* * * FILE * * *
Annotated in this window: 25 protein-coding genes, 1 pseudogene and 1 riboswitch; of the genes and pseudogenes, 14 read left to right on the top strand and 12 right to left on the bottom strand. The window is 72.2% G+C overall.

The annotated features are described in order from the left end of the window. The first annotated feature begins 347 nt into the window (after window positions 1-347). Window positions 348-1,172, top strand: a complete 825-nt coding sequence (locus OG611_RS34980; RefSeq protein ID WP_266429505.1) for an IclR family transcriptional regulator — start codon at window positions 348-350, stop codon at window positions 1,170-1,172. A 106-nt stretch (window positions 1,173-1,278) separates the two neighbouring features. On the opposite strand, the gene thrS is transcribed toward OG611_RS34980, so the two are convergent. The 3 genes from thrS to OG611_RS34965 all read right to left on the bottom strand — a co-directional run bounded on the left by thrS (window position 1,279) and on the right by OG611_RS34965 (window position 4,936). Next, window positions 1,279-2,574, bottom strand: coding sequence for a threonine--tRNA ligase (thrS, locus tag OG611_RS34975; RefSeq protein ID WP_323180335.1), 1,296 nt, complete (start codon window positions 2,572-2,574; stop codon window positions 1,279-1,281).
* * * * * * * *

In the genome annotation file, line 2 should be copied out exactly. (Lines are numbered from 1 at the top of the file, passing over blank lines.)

The annotated features are described in order from the left end of the window. The first annotated feature begins 347 nt into the window (after window positions 1-347). Window positions 348-1,172, top strand: a complete 825-nt coding sequence (locus OG611_RS34980; RefSeq protein ID WP_266429505.1) for an IclR family transcriptional regulator — start codon at window positions 348-350, stop codon at window positions 1,170-1,172. A 106-nt stretch (window positions 1,173-1,278) separates the two neighbouring features. On the opposite strand, the gene thrS is transcribed toward OG611_RS34980, so the two are convergent. The 3 genes from thrS to OG611_RS34965 all read right to left on the bottom strand — a co-directional run bounded on the left by thrS (window position 1,279) and on the right by OG611_RS34965 (window position 4,936). Next, window positions 1,279-2,574, bottom strand: coding sequence for a threonine--tRNA ligase (thrS, locus tag OG611_RS34975; RefSeq protein ID WP_323180335.1), 1,296 nt, complete (start codon window positions 2,572-2,574; stop codon window positions 1,279-1,281).